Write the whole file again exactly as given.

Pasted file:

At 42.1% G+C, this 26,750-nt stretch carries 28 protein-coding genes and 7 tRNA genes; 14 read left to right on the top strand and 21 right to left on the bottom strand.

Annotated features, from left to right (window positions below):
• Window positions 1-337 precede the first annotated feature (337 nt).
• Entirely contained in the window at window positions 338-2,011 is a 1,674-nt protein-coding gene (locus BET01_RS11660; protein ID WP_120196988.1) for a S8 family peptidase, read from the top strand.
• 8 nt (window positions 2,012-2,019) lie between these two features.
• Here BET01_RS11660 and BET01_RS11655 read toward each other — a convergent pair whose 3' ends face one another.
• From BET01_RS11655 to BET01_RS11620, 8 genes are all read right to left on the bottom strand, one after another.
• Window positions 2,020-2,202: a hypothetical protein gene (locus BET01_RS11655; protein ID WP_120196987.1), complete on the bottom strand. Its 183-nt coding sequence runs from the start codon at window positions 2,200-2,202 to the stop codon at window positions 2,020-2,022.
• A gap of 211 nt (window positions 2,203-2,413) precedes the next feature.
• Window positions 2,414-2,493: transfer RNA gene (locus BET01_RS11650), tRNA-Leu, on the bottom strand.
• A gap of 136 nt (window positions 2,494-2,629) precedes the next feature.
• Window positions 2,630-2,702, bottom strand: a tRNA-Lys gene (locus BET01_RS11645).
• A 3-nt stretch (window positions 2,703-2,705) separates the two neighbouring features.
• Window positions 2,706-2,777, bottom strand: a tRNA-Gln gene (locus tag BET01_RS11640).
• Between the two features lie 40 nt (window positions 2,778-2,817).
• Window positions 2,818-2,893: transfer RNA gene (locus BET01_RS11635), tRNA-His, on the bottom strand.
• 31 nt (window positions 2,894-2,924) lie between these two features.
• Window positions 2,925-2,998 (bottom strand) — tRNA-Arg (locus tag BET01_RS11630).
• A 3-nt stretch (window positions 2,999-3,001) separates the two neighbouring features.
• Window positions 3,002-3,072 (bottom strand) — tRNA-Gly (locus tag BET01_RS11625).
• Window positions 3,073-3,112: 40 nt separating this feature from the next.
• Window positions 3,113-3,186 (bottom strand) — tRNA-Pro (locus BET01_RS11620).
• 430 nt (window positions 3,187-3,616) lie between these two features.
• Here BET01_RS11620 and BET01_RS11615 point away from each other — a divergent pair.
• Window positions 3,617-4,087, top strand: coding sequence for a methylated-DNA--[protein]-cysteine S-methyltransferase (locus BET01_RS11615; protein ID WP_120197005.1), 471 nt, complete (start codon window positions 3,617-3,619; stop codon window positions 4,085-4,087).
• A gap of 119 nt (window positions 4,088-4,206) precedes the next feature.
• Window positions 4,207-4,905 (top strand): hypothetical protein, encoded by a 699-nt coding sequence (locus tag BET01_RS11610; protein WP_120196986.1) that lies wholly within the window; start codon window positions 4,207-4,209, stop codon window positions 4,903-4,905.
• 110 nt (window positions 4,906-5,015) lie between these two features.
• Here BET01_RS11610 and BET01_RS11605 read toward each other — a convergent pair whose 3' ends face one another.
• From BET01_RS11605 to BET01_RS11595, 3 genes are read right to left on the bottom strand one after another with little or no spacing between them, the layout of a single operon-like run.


At 42.1% G+C, this 26,750-nt stretch carries 28 protein-coding genes and 7 tRNA genes; 14 read left to right on the top strand and 21 right to left on the bottom strand.

Annotated features, from left to right (window positions below):
• Window positions 1-337 precede the first annotated feature (337 nt).
• Entirely contained in the window at window positions 338-2,011 is a 1,674-nt protein-coding gene (locus BET01_RS11660; protein ID WP_120196988.1) for a S8 family peptidase, read from the top strand.
• 8 nt (window positions 2,012-2,019) lie between these two features.
• Here BET01_RS11660 and BET01_RS11655 read toward each other — a convergent pair whose 3' ends face one another.
• From BET01_RS11655 to BET01_RS11620, 8 genes are all read right to left on the bottom strand, one after another.
• Window positions 2,020-2,202: a hypothetical protein gene (locus BET01_RS11655; protein ID WP_120196987.1), complete on the bottom strand. Its 183-nt coding sequence runs from the start codon at window positions 2,200-2,202 to the stop codon at window positions 2,020-2,022.
• A gap of 211 nt (window positions 2,203-2,413) precedes the next feature.
• Window positions 2,414-2,493: transfer RNA gene (locus BET01_RS11650), tRNA-Leu, on the bottom strand.
• A gap of 136 nt (window positions 2,494-2,629) precedes the next feature.
• Window positions 2,630-2,702, bottom strand: a tRNA-Lys gene (locus BET01_RS11645).
• A 3-nt stretch (window positions 2,703-2,705) separates the two neighbouring features.
• Window positions 2,706-2,777, bottom strand: a tRNA-Gln gene (locus tag BET01_RS11640).
• Between the two features lie 40 nt (window positions 2,778-2,817).
• Window positions 2,818-2,893: transfer RNA gene (locus BET01_RS11635), tRNA-His, on the bottom strand.
• 31 nt (window positions 2,894-2,924) lie between these two features.
• Window positions 2,925-2,998 (bottom strand) — tRNA-Arg (locus tag BET01_RS11630).
• A 3-nt stretch (window positions 2,999-3,001) separates the two neighbouring features.
• Window positions 3,002-3,072 (bottom strand) — tRNA-Gly (locus tag BET01_RS11625).
• Window positions 3,073-3,112: 40 nt separating this feature from the next.
• Window positions 3,113-3,186 (bottom strand) — tRNA-Pro (locus BET01_RS11620).
• 430 nt (window positions 3,187-3,616) lie between these two features.
• Here BET01_RS11620 and BET01_RS11615 point away from each other — a divergent pair.
• Window positions 3,617-4,087, top strand: coding sequence for a methylated-DNA--[protein]-cysteine S-methyltransferase (locus BET01_RS11615; protein ID WP_120197005.1), 471 nt, complete (start codon window positions 3,617-3,619; stop codon window positions 4,085-4,087).
• A gap of 119 nt (window positions 4,088-4,206) precedes the next feature.
• Window positions 4,207-4,905 (top strand): hypothetical protein, encoded by a 699-nt coding sequence (locus tag BET01_RS11610; protein WP_120196986.1) that lies wholly within the window; start codon window positions 4,207-4,209, stop codon window positions 4,903-4,905.
• 110 nt (window positions 4,906-5,015) lie between these two features.
• Here BET01_RS11610 and BET01_RS11605 read toward each other — a convergent pair whose 3' ends face one another.
• From BET01_RS11605 to BET01_RS11595, 3 genes are read right to left on the bottom strand one after another with little or no spacing between them, the layout of a single operon-like run.